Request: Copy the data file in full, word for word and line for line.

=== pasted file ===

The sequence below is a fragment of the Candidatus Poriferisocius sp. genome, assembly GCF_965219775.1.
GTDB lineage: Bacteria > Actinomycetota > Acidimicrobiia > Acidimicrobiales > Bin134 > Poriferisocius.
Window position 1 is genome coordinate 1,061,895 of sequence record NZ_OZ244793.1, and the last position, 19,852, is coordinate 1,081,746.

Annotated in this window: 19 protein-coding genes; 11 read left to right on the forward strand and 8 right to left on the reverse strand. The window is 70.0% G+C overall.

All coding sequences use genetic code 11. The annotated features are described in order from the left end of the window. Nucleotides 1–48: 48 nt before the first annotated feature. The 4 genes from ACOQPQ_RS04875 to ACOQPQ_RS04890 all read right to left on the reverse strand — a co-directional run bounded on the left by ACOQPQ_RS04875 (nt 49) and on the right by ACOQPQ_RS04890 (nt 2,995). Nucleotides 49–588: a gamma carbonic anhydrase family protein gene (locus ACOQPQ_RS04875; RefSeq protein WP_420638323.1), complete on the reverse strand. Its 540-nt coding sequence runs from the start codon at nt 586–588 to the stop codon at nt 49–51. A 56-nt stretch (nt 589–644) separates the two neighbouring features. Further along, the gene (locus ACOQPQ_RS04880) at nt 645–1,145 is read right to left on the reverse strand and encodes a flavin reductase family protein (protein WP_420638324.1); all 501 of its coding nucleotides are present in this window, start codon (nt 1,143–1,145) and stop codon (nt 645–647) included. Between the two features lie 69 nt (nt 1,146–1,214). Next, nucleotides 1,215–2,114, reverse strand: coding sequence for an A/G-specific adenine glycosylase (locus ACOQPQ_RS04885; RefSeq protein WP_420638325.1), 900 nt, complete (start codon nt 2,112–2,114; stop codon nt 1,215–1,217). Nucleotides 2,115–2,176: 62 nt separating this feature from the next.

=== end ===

The sequence below is a fragment of the Candidatus Poriferisocius sp. genome, assembly GCF_965219775.1.
GTDB lineage: Bacteria > Actinomycetota > Acidimicrobiia > Acidimicrobiales > Bin134 > Poriferisocius.
Window position 1 is genome coordinate 1,061,895 of sequence record NZ_OZ244793.1, and the last position, 19,852, is coordinate 1,081,746.

Annotated in this window: 19 protein-coding genes; 11 read left to right on the forward strand and 8 right to left on the reverse strand. The window is 70.0% G+C overall.

All coding sequences use genetic code 11. The annotated features are described in order from the left end of the window. Nucleotides 1–48: 48 nt before the first annotated feature. The 4 genes from ACOQPQ_RS04875 to ACOQPQ_RS04890 all read right to left on the reverse strand — a co-directional run bounded on the left by ACOQPQ_RS04875 (nt 49) and on the right by ACOQPQ_RS04890 (nt 2,995). Nucleotides 49–588: a gamma carbonic anhydrase family protein gene (locus ACOQPQ_RS04875; RefSeq protein WP_420638323.1), complete on the reverse strand. Its 540-nt coding sequence runs from the start codon at nt 586–588 to the stop codon at nt 49–51. A 56-nt stretch (nt 589–644) separates the two neighbouring features. Further along, the gene (locus ACOQPQ_RS04880) at nt 645–1,145 is read right to left on the reverse strand and encodes a flavin reductase family protein (protein WP_420638324.1); all 501 of its coding nucleotides are present in this window, start codon (nt 1,143–1,145) and stop codon (nt 645–647) included. Between the two features lie 69 nt (nt 1,146–1,214). Next, nucleotides 1,215–2,114, reverse strand: coding sequence for an A/G-specific adenine glycosylase (locus ACOQPQ_RS04885; RefSeq protein WP_420638325.1), 900 nt, complete (start codon nt 2,112–2,114; stop codon nt 1,215–1,217). Nucleotides 2,115–2,176: 62 nt separating this feature from the next.